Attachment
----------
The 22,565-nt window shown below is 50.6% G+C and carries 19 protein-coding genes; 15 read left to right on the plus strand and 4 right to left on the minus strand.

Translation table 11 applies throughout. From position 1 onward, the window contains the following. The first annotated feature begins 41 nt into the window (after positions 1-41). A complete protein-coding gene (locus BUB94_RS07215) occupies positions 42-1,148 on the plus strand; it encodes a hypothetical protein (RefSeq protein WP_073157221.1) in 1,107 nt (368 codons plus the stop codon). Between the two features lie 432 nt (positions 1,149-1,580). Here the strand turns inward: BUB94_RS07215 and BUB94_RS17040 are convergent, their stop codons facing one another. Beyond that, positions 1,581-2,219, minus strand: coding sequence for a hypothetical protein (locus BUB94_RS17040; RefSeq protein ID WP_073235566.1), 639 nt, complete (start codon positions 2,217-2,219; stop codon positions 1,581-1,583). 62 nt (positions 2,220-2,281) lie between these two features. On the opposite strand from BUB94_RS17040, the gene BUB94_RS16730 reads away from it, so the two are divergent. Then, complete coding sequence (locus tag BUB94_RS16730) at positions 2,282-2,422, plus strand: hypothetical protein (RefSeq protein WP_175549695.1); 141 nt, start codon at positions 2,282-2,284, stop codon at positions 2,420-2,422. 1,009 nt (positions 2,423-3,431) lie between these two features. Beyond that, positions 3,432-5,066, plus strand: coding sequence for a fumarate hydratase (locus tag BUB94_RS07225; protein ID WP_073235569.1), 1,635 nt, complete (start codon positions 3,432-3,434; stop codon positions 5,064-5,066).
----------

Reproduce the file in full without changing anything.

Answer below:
The 22,565-nt window shown below is 50.6% G+C and carries 19 protein-coding genes; 15 read left to right on the plus strand and 4 right to left on the minus strand.

Translation table 11 applies throughout. From position 1 onward, the window contains the following. The first annotated feature begins 41 nt into the window (after positions 1-41). A complete protein-coding gene (locus BUB94_RS07215) occupies positions 42-1,148 on the plus strand; it encodes a hypothetical protein (RefSeq protein WP_073157221.1) in 1,107 nt (368 codons plus the stop codon). Between the two features lie 432 nt (positions 1,149-1,580). Here the strand turns inward: BUB94_RS07215 and BUB94_RS17040 are convergent, their stop codons facing one another. Beyond that, positions 1,581-2,219, minus strand: coding sequence for a hypothetical protein (locus BUB94_RS17040; RefSeq protein ID WP_073235566.1), 639 nt, complete (start codon positions 2,217-2,219; stop codon positions 1,581-1,583). 62 nt (positions 2,220-2,281) lie between these two features. On the opposite strand from BUB94_RS17040, the gene BUB94_RS16730 reads away from it, so the two are divergent. Then, complete coding sequence (locus tag BUB94_RS16730) at positions 2,282-2,422, plus strand: hypothetical protein (RefSeq protein WP_175549695.1); 141 nt, start codon at positions 2,282-2,284, stop codon at positions 2,420-2,422. 1,009 nt (positions 2,423-3,431) lie between these two features. Beyond that, positions 3,432-5,066, plus strand: coding sequence for a fumarate hydratase (locus tag BUB94_RS07225; protein ID WP_073235569.1), 1,635 nt, complete (start codon positions 3,432-3,434; stop codon positions 5,064-5,066).